58 (49–67)

82 (75–88)

Apical segment




52 (41–63)





77 (67–86)

70 (60–79)




37 (27–48)

86 (78–92)

Notes: AUC = area under the ROC curve. The abbreviations are the same as in Tables 1 and 2

Table 6

ROC analysis of first-pass perfusion for detecting microvascular dysfunction between AL-CA patients with impaired systolic function and normal controls




Sensitivity (%) (95 % CI)

Specificity (%) (95 % CI)

Basal segment




92 (83–98)

93 (88–97)




97 (90–100)

76 (68–83)




79 (67–88)

85 (78–90)

Mid-ventricular segment




89 (79–96)

90 (84–94)




98 (92–100)

77 (69–83)




61 (48–72)

94 (89–97)

Apical segment





94 (87–98)




95 (85–99)

74 (64–82)




52 (37–68)

77 (68–85)

Notes: AUC = area under the ROC curve. The abbreviations are the same as in Tables 1 and 2


In this study, we assessed the use of 3 T CMR to provide information on regional myocardial microcirculation and wall abnormalities in AL-CA patients. We found that the TTM, EDWT, and ESWT were increased and the first-pass perfusion slope, MaxSI, and Wth were decreased significantly in the AL-CA patients compared with the normal controls. Furthermore, coronary microvascular dysfunction was significantly correlated with LV wall thickness and wall thickening, which is consistent with a previous report [9]. These findings suggested that myocardial perfusion in AL-CA patients is poorer than that in healthy individuals due to coronary microcirculation disorder. The increased wall thickness and abnormal wall thickening may also contribute to myocardial perfusion dysfunction.

Coronary microvascular dysfunction is common in patients with AL amyloidosis. Symptoms of angina and ischemia, impaired vasodilatation, and minimal coronary vascular resistance have been described in CA patients without coronary artery disease [9, 2325]. The amyloid deposition leading to coronary microvascular dysfunction in CA patients may be sustained by several pathogenetic mechanisms, including structural (amyloid infiltrated the vascular wall causing wall thickening and luminal obstruction), functional (autonomic and endothelial) and extravascular (perivascular and interstitial amyloid deposits leading to extramural compression and decreased diastolic perfusion time) [9, 26]. In addition, the mechanisms of coronary microvascular dysfunction in other non-ischemic cardiomyopathies, including small-vessel vasculitides, coronary microvascular remodeling, interstitial fibrosis, increased LV end-diastolic pressures and LV myocardial mass, and decreased capillary density may assist in explaining coronary microcirculation disorder in CA [27, 28].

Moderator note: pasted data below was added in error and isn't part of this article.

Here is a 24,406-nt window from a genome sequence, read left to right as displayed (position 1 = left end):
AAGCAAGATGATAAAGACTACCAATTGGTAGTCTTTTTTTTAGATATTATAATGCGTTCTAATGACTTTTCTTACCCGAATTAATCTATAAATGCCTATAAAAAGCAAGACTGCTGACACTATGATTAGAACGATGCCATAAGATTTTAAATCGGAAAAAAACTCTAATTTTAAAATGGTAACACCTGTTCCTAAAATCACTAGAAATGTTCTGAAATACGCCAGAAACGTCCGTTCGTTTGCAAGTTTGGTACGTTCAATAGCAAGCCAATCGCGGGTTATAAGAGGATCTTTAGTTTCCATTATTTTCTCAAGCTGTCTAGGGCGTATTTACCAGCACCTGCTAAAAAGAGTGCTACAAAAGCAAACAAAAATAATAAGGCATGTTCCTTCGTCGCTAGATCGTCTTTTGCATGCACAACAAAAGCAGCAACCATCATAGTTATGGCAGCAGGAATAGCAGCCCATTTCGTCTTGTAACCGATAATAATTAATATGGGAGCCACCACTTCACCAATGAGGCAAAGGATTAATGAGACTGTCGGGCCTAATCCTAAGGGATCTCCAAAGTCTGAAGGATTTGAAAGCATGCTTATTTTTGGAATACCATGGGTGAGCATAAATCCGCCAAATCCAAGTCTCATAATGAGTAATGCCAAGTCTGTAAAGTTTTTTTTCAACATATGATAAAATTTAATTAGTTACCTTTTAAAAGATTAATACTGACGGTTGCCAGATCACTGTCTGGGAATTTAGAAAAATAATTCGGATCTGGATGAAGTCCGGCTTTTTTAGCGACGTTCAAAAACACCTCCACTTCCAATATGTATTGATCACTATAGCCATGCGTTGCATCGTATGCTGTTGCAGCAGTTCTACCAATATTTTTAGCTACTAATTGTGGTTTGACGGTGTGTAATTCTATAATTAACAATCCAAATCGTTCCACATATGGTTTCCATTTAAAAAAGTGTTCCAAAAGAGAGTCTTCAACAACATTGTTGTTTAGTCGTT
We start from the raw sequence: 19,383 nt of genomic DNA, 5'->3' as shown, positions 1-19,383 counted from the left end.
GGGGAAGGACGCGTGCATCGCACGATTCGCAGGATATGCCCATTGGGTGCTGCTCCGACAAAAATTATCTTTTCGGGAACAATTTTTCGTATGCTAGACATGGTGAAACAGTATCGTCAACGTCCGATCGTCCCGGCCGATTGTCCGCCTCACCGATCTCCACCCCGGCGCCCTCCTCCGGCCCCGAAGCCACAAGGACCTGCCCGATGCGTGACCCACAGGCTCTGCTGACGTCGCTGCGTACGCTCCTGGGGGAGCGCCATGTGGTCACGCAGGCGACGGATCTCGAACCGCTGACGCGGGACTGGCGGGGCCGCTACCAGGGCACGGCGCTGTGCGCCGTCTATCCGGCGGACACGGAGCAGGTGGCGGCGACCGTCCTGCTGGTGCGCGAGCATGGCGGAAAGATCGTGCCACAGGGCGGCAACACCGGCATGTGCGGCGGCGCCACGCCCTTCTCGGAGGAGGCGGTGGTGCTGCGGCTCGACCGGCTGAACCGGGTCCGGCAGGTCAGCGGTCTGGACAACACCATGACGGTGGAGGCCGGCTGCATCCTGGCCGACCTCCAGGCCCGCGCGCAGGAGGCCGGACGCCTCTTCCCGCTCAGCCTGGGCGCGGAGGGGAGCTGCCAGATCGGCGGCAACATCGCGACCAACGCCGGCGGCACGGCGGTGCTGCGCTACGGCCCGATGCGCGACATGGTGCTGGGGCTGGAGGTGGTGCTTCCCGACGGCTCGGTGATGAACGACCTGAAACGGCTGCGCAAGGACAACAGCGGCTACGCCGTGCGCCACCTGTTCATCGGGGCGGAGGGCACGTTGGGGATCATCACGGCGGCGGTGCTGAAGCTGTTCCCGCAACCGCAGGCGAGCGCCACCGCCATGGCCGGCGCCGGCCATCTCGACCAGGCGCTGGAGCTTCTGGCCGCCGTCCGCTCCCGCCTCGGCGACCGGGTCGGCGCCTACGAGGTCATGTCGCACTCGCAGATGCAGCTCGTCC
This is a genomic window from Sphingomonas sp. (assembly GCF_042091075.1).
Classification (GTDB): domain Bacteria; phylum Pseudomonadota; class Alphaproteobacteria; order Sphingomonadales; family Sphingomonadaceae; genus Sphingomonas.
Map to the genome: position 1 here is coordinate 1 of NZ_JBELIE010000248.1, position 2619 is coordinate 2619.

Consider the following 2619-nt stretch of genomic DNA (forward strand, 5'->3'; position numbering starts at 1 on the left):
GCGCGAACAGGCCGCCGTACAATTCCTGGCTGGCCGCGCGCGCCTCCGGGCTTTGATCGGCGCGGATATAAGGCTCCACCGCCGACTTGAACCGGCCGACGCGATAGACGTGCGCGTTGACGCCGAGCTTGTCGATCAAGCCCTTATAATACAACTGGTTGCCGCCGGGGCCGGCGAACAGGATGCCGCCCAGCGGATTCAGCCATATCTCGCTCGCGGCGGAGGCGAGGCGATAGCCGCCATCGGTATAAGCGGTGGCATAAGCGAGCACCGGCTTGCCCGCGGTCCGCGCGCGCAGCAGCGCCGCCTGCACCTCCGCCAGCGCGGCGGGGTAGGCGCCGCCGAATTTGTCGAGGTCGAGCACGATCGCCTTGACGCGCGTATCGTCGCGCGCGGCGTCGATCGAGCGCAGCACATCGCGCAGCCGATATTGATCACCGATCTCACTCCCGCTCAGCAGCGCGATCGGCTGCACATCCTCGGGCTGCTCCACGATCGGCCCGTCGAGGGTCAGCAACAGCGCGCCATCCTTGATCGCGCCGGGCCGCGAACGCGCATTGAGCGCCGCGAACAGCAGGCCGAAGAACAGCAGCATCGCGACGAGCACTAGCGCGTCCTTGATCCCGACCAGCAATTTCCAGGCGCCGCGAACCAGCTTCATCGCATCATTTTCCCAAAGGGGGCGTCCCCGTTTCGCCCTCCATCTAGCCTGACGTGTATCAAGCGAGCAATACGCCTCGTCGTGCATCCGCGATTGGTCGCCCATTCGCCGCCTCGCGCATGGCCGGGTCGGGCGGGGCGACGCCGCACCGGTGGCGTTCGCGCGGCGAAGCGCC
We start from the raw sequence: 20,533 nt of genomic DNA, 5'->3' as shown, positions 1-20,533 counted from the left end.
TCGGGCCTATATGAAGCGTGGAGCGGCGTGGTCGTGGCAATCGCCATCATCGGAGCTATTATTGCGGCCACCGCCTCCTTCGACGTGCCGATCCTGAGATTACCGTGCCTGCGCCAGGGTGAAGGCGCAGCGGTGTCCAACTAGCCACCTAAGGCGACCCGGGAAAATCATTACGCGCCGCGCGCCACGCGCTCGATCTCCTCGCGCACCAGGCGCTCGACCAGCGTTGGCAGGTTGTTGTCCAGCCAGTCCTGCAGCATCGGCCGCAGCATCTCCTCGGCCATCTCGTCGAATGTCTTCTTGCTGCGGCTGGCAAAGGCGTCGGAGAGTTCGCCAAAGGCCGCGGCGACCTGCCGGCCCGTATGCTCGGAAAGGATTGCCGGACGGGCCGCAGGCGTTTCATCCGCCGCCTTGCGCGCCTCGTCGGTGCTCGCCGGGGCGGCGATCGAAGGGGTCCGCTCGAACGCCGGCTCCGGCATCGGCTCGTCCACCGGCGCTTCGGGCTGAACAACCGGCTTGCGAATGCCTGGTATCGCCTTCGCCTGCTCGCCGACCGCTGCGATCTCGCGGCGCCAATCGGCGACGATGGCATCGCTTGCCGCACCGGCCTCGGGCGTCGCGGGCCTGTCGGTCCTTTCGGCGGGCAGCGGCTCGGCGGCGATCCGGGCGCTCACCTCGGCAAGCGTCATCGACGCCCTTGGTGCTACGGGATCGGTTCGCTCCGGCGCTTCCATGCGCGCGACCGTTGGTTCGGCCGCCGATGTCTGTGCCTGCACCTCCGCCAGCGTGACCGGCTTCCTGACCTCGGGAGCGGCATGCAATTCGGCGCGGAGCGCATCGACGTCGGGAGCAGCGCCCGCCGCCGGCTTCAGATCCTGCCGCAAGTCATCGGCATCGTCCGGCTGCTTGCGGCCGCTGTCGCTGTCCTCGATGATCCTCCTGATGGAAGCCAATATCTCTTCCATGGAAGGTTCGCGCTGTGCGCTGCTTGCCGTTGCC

A gradient of basoapically decreasing/increasing slope, MaxSI, and Wth gradient were also observed in the AL-CA patients. This basoapical gradient also reflecting underlying myocardial wall stress in the left ventricle, are in accordance with other CMR findings which showed greater Late Gadolinium Enhancement (LGE) area at the base compared with the apex segments, and echocardiographic studies using strain analysis, which reported reduced basal systolic longitudinal and radial strain in CA [2932].